So this is my second week of food tracking and after last week's measurement hell along with having to rummage in bins for barcodes and trying to deal with the restaurant dilemma, I was hoping for some positives in week three.
MyFitnessPal and Under Armour's HealthBox were still my fitness app and wearable combo of choice and this time I decided to upgrade to the app's premium subscription, which set me back ¬£7.99 to sign up for the month. An annual subscription is ¬£39.99 in case you were wondering.
Read this: The best calorie counter apps and wearables
So what was I getting for my money? Apparently a whole host of things including the ability to give me a more detailed breakdown of nutrient intake, showing me my good (and bad) logged meals and the ability to set custom daily goals to make sure I hit my protein or carbohydrate targets. It all sounded very comprehensive, but what I was really hoping for was to make the task of food tracking feel, well, less like a task.
Unfortunately that wasn't the case. My tracking motivation was already starting to slip badly. I was waiting to log an entire day of meals until the end of the day or, worse, the following day. Inevitably when that happens it's much easier to overlook those little snacks during the day. A couple of sweets here, a biscuit or two there. A notification prompt to remind you to log meals would've been a great addition to help me keep on top of things.
The Wareable diary collection
- Sophie's Couch to 5K diaryRunning tips, tricks and insights from a beginner getting to 5K with wearable tech
- Paul's smart home diaryGetting started on building the ultimate (but not gimmicky) connected home
- James' HR training diaryHow do you use your HRM to get fitter? Our intrepid editor steps up...
- Hugh's big sleep diaryEverything I thought I knew is wrong
I wasn't really feeling the benefits of my premium subscription either. Any hopes this would help me gain a better understanding of my food by serving me up with even more information were quickly dashed. Everything just felt overwhelming and I found myself wanting to spend less time in the app trying to find out what data really mattered.
My failing Under Armour kit wasn't helping matters either. The UA Band I had been using to track steps, sleep and running ran out of battery after a couple of days on two occasions leaving me with a dent in my steps calorie adjustment. The UA Scales remain my favourite piece of the HealthBox ecosystem, but the frustrations with the Band and the food tracking had a knock on effect on remembering to weigh myself on a regular basis.
Under Armour Record: Too few insights and an information overload
Where were the insights as well? In two weeks, I can only remember two IBM Watson-powered insights and they were both about exercise. Granted, I know identifying trends can take time, but I was expecting something on the food front, especially when it was the one element I was trying to keep on top of.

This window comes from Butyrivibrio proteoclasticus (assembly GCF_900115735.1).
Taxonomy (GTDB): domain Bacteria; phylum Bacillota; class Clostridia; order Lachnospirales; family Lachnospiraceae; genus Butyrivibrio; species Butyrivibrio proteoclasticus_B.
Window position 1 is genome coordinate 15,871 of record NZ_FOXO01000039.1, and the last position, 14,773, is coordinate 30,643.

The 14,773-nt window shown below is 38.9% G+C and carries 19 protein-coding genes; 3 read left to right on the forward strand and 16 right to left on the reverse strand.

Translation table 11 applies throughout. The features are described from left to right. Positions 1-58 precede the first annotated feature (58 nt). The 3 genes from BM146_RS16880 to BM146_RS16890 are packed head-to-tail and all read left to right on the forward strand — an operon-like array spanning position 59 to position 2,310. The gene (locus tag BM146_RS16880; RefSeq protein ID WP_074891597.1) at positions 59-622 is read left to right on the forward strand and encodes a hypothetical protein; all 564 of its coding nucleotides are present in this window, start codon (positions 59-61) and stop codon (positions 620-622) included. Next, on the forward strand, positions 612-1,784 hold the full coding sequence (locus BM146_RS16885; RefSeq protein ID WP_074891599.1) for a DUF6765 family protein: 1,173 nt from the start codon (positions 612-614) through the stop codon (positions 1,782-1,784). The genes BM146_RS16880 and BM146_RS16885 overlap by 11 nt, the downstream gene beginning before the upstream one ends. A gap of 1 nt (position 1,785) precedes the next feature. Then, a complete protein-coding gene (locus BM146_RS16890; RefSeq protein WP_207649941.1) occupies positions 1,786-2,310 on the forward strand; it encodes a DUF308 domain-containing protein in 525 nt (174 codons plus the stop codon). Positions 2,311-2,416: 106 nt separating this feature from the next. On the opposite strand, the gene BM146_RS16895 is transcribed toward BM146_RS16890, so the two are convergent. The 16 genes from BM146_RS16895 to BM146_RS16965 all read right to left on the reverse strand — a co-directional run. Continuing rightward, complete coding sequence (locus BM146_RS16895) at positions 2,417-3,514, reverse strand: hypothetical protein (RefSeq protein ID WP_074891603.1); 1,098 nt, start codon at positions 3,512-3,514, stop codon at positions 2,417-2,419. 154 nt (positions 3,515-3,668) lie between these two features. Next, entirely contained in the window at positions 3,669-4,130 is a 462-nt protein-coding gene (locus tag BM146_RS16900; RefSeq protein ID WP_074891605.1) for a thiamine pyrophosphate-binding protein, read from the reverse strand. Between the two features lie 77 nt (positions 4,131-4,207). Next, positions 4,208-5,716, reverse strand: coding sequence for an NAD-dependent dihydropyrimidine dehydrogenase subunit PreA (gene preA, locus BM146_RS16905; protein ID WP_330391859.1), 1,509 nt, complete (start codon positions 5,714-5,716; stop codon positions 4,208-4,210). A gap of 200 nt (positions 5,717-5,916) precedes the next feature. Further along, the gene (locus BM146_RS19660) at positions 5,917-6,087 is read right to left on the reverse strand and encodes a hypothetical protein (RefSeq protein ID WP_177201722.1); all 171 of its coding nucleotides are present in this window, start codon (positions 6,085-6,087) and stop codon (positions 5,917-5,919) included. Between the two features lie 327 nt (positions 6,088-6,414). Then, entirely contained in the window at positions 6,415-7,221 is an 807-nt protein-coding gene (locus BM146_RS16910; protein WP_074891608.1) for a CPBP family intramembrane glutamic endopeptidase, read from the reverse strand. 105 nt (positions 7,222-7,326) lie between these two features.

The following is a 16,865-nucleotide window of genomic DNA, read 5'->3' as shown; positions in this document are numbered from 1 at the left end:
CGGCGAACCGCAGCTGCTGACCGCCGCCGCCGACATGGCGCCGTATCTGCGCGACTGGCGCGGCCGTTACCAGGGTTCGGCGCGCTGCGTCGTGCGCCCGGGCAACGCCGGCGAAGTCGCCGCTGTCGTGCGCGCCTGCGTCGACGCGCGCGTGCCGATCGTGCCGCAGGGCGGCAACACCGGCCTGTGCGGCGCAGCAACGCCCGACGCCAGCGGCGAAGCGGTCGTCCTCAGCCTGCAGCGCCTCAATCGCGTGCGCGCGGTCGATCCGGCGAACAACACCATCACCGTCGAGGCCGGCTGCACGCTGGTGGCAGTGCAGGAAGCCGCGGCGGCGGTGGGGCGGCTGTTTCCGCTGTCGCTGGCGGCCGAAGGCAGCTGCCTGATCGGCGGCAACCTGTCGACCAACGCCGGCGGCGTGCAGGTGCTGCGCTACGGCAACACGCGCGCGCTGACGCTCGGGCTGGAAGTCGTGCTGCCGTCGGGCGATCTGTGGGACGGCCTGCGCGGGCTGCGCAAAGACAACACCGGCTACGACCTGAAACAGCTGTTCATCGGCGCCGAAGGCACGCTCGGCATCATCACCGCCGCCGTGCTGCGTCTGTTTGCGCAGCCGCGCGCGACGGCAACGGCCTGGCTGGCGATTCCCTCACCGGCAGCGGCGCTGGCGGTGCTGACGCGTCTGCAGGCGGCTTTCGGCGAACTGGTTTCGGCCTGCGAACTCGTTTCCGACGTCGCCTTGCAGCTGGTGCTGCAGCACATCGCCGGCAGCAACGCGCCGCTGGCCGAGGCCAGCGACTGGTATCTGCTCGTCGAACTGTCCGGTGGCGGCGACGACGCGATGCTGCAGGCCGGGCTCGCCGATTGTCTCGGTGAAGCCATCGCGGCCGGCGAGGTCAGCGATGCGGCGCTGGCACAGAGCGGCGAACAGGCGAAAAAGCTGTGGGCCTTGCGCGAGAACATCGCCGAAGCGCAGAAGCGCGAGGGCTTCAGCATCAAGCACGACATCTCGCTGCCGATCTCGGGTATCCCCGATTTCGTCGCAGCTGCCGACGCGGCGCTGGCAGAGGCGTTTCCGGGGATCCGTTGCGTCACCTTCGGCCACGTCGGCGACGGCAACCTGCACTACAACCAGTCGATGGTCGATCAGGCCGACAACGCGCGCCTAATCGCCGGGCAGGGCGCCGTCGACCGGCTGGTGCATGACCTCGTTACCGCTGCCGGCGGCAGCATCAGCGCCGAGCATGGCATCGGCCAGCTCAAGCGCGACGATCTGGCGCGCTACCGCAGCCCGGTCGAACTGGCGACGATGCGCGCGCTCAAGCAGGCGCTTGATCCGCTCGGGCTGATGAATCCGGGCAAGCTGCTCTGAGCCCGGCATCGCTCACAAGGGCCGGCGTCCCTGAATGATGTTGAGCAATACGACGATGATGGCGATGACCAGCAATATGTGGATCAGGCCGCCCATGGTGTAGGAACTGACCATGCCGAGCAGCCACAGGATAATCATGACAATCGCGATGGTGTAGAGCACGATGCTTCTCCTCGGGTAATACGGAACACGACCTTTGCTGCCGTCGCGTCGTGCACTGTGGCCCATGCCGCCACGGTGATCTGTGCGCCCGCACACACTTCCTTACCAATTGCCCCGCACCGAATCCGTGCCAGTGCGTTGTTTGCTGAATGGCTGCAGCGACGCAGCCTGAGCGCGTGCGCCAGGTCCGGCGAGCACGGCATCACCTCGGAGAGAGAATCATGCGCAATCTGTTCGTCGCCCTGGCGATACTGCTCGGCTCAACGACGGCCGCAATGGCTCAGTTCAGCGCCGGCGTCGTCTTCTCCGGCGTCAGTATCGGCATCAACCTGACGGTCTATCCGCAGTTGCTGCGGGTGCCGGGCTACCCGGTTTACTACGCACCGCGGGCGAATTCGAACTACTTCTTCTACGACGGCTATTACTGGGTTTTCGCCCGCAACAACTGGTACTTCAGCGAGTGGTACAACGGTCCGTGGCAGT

This was my second and final week with MyFitnessPal and Under Armour's fitness tech so it was time for reflection. Would I go back to it after the diary was done? Right now, I'm not convinced I will. It's the one I had the biggest expectations of and really believed it could help me out. The sizeable food logging library and elements like exercise integration didn't really make up for the fact that it still feels like you need to know be well schooled on all things food to really make the most of the information on hand.
When I recently spoke to Under Armour's Mike Lee, who co-founded MyFitnessPal, he said, "The simple act of writing down what you put in your body is tedious but effective. We have found that users who log their entire days' worth of food are more likely to stick to the plan. Also, the ability to see your projected food intake helps re-adjust, if needed." I'm sorry Mike, but it just didn't work for me.
This week I will be trying to log airplane food
So now it's time to try something different and I've decided I'm going to go for one of Jawbone's fitness trackers and its UP companion app. I know that the company is clearly in a bit of disarray at the moment. We don't know whether it's going to make it to the end of 2017 and it's really been pissing people off with its lack of customer support.
Some hardware niggles aside, I've always been a big fan of what Jawbone has brought to the table, especially on the software front. It takes a similar approach to food tracking to Under Armour, letting you pick from a food library, scan barcodes and it also has restaurant menu support. This week will be another challenging one because I'll be abroad and that's likely to throw up some more potential food tracking curveballs. All I'm really hoping for is that Jawbone can restore my faith that there is a good solution out there.